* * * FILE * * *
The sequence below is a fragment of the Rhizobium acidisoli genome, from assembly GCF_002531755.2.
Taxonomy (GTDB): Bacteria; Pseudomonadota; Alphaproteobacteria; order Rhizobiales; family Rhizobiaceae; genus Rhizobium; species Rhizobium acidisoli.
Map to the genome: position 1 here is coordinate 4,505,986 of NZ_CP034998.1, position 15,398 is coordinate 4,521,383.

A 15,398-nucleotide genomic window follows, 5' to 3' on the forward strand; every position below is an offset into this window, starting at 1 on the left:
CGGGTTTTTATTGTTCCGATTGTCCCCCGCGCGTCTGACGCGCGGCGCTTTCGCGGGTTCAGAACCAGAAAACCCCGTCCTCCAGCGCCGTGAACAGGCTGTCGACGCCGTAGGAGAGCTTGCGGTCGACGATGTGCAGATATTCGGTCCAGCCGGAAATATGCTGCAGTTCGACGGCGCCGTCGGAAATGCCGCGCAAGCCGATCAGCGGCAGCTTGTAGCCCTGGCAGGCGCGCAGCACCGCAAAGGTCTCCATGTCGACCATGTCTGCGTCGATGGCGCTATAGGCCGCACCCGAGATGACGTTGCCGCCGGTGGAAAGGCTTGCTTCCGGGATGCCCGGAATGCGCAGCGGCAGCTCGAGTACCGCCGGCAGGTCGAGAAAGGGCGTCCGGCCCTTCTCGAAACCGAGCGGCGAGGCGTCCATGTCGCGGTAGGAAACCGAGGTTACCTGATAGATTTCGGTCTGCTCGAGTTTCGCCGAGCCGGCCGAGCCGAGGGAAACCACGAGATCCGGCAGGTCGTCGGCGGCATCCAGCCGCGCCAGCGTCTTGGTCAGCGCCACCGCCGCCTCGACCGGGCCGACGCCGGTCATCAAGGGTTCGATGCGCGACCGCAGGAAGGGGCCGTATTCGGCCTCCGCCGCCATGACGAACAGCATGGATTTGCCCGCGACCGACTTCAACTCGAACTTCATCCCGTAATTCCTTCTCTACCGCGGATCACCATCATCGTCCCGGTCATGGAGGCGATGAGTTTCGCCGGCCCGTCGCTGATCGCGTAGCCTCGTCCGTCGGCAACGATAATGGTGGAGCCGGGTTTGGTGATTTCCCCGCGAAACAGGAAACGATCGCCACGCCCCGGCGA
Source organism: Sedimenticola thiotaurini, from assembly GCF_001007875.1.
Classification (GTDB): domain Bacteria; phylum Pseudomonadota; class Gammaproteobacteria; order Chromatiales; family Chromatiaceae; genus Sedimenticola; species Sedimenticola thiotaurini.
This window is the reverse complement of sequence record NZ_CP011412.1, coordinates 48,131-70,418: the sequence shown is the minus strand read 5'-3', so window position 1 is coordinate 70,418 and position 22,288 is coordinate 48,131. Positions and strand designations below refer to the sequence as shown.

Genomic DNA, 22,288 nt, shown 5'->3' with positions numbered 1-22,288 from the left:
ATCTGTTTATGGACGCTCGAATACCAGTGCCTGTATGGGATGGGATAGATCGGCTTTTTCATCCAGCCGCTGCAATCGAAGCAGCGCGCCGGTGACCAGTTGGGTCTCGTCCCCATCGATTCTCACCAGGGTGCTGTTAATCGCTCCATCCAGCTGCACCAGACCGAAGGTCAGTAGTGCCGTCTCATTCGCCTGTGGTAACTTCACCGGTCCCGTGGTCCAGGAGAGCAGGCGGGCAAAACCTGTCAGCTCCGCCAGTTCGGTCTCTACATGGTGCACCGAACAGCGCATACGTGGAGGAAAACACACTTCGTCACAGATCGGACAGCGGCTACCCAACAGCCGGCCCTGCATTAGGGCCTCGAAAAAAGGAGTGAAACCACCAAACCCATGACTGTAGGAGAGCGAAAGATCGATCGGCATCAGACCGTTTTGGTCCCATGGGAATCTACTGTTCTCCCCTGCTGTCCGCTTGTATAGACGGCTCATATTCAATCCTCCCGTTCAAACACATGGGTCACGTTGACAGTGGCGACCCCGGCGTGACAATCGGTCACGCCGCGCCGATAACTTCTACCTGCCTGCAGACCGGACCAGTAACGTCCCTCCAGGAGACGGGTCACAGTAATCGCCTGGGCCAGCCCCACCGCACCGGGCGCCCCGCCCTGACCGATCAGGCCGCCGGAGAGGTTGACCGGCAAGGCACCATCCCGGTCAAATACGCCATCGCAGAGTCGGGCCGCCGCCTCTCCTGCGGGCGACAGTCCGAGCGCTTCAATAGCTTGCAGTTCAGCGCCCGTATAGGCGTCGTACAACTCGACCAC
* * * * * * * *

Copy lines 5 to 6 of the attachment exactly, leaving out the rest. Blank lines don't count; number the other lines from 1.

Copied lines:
CGGGTTTTTATTGTTCCGATTGTCCCCCGCGCGTCTGACGCGCGGCGCTTTCGCGGGTTCAGAACCAGAAAACCCCGTCCTCCAGCGCCGTGAACAGGCTGTCGACGCCGTAGGAGAGCTTGCGGTCGACGATGTGCAGATATTCGGTCCAGCCGGAAATATGCTGCAGTTCGACGGCGCCGTCGGAAATGCCGCGCAAGCCGATCAGCGGCAGCTTGTAGCCCTGGCAGGCGCGCAGCACCGCAAAGGTCTCCATGTCGACCATGTCTGCGTCGATGGCGCTATAGGCCGCACCCGAGATGACGTTGCCGCCGGTGGAAAGGCTTGCTTCCGGGATGCCCGGAATGCGCAGCGGCAGCTCGAGTACCGCCGGCAGGTCGAGAAAGGGCGTCCGGCCCTTCTCGAAACCGAGCGGCGAGGCGTCCATGTCGCGGTAGGAAACCGAGGTTACCTGATAGATTTCGGTCTGCTCGAGTTTCGCCGAGCCGGCCGAGCCGAGGGAAACCACGAGATCCGGCAGGTCGTCGGCGGCATCCAGCCGCGCCAGCGTCTTGGTCAGCGCCACCGCCGCCTCGACCGGGCCGACGCCGGTCATCAAGGGTTCGATGCGCGACCGCAGGAAGGGGCCGTATTCGGCCTCCGCCGCCATGACGAACAGCATGGATTTGCCCGCGACCGACTTCAACTCGAACTTCATCCCGTAATTCCTTCTCTACCGCGGATCACCATCATCGTCCCGGTCATGGAGGCGATGAGTTTCGCCGGCCCGTCGCTGATCGCGTAGCCTCGTCCGTCGGCAACGATAATGGTGGAGCCGGGTTTGGTGATTTCCCCGCGAAACAGGAAACGATCGCCACGCCCCGGCGA
Source organism: Sedimenticola thiotaurini, from assembly GCF_001007875.1.